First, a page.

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Report Highlights Belarus’s ‘Repressive’ Campaign Against Internet Freedom

Human rights watchdog Freedom House says global Internet freedom has declined dramatically in Belarus, where last year’s disputed presidential election led the authorities to repeatedly restrict access to the Internet, increase social media surveillance, and detain and use “deadly force” against online activists.

According to the report Freedom on the Net 2021, published by Washington-based Freedom House on September 21, the “repressive campaign” by authorities against Internet liberty continued into this year, leading to a seven-point decline in the country’s Internet freedom — a drop surpassed only by Burma.

Mass protests broke out across Belarus against alleged election fraud after the official results of a August 2020 vote handed authoritarian leader Alyaksandr Lukashenka a sixth term in office.

The protest movement was met with a brutal crackdown on demonstrators and the opposition from Lukashenka’s government, with hundreds of people being prosecuted and jailed.

The opposition and the West have refused to recognize the results and called for a new, independently monitored vote.

Lukashenka’s postelection crackdown included the closure of the offices and blocking of the websites of TUT.by and Nasha Niva, two popular independent media outlets in the country, and the forced diversion in May of a Ryanair flight to Minsk to arrest opposition blogger Raman Pratasevich, the former editor in chief of the popular NEXTA channel on the Telegram messaging platform.

Freedom on the Net is an annual report of human rights in the digital sphere. This year’s report assesses Internet access developments in 70 countries during the period spanning from June 2020 to May 2021.

Overall, the report says global Internet freedom declined for the 11th consecutive year, with the greatest deterioration being documented in Burma, followed by Belarus and Uganda.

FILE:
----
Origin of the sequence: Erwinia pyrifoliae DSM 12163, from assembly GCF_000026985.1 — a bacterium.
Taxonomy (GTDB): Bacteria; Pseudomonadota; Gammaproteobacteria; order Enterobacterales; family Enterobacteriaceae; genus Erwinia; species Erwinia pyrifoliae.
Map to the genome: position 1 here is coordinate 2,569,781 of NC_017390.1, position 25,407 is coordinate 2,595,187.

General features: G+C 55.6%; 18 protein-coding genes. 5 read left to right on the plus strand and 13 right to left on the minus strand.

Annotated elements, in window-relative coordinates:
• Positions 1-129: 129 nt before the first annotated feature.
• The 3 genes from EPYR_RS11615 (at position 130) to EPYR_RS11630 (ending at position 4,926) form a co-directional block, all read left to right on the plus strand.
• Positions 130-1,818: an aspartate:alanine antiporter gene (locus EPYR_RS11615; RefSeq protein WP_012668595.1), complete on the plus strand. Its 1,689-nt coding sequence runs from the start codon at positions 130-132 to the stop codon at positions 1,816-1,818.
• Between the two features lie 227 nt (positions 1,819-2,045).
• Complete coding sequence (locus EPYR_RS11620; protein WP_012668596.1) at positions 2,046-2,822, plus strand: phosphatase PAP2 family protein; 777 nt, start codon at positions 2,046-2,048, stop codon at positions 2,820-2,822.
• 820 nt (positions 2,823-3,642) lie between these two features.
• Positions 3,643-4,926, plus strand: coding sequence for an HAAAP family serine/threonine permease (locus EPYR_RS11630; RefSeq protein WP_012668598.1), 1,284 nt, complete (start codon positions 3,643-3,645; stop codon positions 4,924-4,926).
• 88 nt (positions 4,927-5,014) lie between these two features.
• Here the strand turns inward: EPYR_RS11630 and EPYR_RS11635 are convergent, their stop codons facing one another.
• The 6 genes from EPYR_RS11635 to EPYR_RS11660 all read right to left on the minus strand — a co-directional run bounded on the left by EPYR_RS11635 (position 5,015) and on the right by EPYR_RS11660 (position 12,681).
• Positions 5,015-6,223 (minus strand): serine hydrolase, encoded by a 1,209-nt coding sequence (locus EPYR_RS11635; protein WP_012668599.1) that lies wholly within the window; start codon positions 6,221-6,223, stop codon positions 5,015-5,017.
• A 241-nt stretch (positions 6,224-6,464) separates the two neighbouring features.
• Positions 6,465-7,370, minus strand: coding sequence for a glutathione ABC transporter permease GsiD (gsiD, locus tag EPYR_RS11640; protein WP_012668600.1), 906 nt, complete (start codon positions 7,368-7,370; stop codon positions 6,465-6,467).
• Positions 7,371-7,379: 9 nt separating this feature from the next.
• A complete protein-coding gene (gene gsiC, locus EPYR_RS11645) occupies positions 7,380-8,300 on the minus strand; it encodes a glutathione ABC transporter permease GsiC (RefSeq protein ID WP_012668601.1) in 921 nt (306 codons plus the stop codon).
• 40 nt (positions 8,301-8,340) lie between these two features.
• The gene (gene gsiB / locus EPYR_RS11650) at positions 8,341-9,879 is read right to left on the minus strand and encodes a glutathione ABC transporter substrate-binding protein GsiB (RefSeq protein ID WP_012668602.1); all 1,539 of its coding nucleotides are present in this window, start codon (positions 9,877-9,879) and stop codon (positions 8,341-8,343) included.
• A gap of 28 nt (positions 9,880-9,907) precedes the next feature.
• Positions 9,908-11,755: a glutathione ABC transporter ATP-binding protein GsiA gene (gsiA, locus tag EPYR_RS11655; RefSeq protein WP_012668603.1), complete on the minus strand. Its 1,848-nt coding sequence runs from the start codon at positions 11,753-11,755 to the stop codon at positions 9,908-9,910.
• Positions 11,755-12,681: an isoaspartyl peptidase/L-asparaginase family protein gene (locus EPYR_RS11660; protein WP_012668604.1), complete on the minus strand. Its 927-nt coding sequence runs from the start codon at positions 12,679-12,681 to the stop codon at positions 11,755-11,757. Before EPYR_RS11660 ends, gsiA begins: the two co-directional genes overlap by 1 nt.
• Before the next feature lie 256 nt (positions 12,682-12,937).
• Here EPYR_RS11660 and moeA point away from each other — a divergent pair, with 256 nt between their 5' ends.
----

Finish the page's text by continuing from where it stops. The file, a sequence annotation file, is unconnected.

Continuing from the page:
‘Draconian Prison Terms’

China ranked as the worst environment for Internet freedom for the seventh year in a row, with the authorities imposing “draconian prison terms for online dissent, independent reporting, and mundane daily communications.”

In the United States, “false, misleading, and manipulated information continued to proliferate online, affecting public acceptance of the 2020 presidential election results.” That led to the country’s score declining for the fifth consecutive year.

Officials in at least 48 countries have pursued new rules for tech companies on content, data, and competition to “subdue free expression and gain greater access to private data,” according to Freedom House.

Authorities suspended Internet access in at least 20 countries, and 21 states blocked access to social media platforms, while authorities in at least 45 countries are “suspected of obtaining sophisticated spyware or data-extraction technology from private vendors.”

Along with Belarus, Freedom House defines Azerbaijan, Kazakhstan, Russia, Uzbekistan, Pakistan, and Iran as being “not free” countries regarding their level of the Internet freedom.

Ukraine and Kyrgyzstan are described as “partly free,” while Georgia, Armenia, Serbia, and Hungary are deemed to be “free.”

‘Labyrinth Of Regulations’

In Russia, Freedom House says the government “added to the labyrinth of regulations that international tech companies must navigate in the country.”

It cited a January law introducing new fines for websites and platforms that fail to remove content the state deems “illegal,” while legislation in February reinforced platforms’ obligations to identify and remove banned content and required them to coordinate with the federal regulator regarding content moderation decisions.

Iran was among governments that imposed “especially egregious sentences” against people arrested or convicted for their online speech.

Ruhollah Zam, the manager of the popular Telegram channel Amadnews, was executed in December 2020 after he was accused of inciting violence during Iran’s 2017 protests.

Internet users faced physical attacks in retribution for their online activities in dozens of countries, including in Azerbaijan, where one of them was beaten and forced to apologize by local police in January for Facebook posts in which he criticized local government officials.

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